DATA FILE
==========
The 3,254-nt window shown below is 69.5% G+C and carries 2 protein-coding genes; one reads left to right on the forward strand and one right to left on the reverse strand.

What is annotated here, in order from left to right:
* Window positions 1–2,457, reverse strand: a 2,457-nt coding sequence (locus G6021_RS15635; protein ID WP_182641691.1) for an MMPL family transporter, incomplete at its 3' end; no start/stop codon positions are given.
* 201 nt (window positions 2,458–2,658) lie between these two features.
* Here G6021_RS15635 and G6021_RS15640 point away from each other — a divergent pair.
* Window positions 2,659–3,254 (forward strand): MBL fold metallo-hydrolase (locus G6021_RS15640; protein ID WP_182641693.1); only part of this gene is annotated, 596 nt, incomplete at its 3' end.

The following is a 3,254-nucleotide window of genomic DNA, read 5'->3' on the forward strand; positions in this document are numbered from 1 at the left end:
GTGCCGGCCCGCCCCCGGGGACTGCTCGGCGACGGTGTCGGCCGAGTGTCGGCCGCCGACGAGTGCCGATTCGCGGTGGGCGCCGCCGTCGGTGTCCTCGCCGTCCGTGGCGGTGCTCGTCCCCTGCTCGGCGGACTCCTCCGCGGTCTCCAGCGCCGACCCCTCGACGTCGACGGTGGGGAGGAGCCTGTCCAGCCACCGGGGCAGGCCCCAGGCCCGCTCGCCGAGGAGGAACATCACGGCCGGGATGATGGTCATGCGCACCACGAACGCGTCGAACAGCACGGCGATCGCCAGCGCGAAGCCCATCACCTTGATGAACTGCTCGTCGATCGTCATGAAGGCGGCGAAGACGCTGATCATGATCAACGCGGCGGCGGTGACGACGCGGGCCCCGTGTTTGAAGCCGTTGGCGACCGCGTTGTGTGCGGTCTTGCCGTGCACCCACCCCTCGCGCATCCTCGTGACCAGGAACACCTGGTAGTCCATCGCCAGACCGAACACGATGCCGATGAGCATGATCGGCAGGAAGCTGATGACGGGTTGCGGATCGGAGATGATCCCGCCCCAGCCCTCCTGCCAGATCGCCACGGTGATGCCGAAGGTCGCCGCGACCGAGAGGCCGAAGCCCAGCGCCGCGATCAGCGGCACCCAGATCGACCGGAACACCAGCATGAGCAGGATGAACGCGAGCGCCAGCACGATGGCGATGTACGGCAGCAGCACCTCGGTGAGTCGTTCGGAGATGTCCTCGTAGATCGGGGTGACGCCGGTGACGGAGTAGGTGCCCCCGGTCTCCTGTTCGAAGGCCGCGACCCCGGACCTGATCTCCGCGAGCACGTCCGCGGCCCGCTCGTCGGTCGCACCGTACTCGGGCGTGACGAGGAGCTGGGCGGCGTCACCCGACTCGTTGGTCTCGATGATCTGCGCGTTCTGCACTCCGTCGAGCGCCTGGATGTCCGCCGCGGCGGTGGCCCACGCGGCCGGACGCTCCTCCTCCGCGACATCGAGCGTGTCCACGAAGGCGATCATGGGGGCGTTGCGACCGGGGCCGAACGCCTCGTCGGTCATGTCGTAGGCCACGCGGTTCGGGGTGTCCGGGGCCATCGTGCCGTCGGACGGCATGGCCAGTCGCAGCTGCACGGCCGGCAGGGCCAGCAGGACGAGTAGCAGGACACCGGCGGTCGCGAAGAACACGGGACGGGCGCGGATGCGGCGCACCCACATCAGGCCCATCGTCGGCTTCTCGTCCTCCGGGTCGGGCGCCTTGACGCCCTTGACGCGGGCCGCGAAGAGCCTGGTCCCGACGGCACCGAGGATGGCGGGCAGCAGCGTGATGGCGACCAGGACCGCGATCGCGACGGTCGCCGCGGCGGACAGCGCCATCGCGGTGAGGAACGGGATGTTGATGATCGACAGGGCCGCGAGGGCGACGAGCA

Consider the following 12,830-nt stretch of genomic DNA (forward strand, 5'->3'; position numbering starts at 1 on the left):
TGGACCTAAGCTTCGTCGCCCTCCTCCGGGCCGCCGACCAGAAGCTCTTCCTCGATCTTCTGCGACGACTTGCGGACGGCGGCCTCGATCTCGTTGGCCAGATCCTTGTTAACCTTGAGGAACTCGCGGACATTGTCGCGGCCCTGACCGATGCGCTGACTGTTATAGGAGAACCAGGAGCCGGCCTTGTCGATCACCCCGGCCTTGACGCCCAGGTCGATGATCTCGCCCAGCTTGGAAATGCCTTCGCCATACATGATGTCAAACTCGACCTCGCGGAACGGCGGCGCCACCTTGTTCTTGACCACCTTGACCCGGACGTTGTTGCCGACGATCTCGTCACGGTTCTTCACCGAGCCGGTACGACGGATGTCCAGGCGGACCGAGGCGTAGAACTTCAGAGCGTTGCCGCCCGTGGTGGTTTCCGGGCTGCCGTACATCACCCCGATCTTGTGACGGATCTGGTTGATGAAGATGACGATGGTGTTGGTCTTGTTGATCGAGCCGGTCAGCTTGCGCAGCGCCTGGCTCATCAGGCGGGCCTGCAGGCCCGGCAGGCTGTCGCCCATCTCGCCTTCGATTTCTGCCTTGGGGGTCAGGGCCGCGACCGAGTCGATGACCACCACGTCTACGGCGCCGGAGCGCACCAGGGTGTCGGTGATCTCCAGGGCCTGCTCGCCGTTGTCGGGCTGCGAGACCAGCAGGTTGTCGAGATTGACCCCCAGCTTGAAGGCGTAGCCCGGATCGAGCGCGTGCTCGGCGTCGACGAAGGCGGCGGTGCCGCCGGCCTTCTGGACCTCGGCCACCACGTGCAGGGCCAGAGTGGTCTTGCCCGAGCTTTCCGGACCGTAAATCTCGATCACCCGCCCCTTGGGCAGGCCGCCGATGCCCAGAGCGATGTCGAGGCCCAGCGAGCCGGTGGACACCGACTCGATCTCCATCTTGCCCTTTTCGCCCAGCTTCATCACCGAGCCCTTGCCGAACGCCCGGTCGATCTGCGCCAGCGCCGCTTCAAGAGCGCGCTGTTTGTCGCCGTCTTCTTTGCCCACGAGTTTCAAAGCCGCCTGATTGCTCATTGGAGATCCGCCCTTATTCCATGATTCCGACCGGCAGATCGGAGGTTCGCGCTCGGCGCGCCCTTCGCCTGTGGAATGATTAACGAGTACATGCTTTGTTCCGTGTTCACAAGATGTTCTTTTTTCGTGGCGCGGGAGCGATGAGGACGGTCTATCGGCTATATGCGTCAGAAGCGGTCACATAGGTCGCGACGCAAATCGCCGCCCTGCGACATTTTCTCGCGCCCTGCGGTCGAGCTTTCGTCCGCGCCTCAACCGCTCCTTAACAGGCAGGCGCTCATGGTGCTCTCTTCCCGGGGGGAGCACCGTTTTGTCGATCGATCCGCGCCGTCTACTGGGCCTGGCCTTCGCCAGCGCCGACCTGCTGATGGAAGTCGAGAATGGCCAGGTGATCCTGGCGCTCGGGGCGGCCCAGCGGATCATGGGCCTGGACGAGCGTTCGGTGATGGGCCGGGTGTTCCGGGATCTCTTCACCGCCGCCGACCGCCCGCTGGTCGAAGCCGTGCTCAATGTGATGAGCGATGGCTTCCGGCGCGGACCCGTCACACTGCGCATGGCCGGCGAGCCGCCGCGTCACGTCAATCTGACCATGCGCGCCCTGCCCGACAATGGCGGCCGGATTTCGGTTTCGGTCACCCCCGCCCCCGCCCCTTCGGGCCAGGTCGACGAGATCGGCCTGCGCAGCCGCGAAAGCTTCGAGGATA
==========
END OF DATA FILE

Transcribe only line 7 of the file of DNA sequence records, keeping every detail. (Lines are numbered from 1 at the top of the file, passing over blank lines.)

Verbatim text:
The following is a 3,254-nucleotide window of genomic DNA, read 5'->3' on the forward strand; positions in this document are numbered from 1 at the left end: